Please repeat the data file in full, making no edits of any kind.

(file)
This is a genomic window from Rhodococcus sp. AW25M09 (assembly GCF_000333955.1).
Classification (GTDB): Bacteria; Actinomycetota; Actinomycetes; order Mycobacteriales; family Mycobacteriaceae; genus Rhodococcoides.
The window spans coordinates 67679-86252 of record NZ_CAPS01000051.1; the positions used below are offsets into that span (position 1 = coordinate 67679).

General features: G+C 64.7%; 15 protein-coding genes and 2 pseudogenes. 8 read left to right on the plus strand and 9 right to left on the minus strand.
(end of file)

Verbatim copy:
This is a genomic window from Rhodococcus sp. AW25M09 (assembly GCF_000333955.1).
Classification (GTDB): Bacteria; Actinomycetota; Actinomycetes; order Mycobacteriales; family Mycobacteriaceae; genus Rhodococcoides.
The window spans coordinates 67679-86252 of record NZ_CAPS01000051.1; the positions used below are offsets into that span (position 1 = coordinate 67679).

General features: G+C 64.7%; 15 protein-coding genes and 2 pseudogenes. 8 read left to right on the plus strand and 9 right to left on the minus strand.